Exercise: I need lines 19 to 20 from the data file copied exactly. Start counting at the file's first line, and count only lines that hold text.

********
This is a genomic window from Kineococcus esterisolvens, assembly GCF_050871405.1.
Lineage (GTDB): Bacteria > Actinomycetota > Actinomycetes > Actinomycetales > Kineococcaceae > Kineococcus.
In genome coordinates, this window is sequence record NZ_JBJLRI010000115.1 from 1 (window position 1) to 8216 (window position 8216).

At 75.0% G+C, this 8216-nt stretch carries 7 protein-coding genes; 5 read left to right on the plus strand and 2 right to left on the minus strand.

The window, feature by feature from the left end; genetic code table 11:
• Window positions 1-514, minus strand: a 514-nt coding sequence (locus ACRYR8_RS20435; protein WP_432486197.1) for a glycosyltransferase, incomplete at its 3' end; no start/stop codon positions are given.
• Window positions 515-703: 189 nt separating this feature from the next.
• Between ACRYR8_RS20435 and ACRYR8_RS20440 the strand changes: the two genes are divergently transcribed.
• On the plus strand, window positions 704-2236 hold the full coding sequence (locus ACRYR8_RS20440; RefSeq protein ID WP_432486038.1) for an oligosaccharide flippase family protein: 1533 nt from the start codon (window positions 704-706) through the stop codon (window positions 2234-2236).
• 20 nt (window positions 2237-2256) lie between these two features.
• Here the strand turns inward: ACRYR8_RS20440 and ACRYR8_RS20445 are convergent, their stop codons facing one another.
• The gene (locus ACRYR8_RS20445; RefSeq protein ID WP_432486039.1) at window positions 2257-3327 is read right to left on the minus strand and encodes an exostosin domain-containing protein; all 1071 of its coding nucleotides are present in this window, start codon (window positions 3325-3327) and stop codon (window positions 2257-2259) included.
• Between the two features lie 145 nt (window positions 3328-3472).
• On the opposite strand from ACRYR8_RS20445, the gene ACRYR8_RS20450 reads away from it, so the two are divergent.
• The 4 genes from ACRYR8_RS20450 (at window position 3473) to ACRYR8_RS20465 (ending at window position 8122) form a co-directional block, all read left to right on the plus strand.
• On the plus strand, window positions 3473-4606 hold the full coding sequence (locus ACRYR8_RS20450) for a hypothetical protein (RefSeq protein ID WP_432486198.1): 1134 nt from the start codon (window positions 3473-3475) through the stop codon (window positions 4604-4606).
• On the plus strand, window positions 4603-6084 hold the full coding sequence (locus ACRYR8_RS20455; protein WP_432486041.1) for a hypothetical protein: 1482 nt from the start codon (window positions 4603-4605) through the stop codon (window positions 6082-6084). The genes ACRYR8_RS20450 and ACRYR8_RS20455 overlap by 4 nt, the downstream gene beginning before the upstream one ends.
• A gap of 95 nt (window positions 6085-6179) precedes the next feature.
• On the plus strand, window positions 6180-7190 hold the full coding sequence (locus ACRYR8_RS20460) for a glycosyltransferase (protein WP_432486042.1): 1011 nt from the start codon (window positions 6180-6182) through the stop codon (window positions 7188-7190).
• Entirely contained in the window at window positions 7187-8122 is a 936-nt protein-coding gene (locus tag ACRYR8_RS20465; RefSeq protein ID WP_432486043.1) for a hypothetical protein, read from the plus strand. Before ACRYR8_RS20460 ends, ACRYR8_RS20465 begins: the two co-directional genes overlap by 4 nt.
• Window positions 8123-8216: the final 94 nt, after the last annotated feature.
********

• On the plus strand, window positions 6180-7190 hold the full coding sequence (locus ACRYR8_RS20460) for a glycosyltransferase (protein WP_432486042.1): 1011 nt from the start codon (window positions 6180-6182) through the stop codon (window positions 7188-7190).
• Entirely contained in the window at window positions 7187-8122 is a 936-nt protein-coding gene (locus tag ACRYR8_RS20465; RefSeq protein ID WP_432486043.1) for a hypothetical protein, read from the plus strand. Before ACRYR8_RS20460 ends, ACRYR8_RS20465 begins: the two co-directional genes overlap by 4 nt.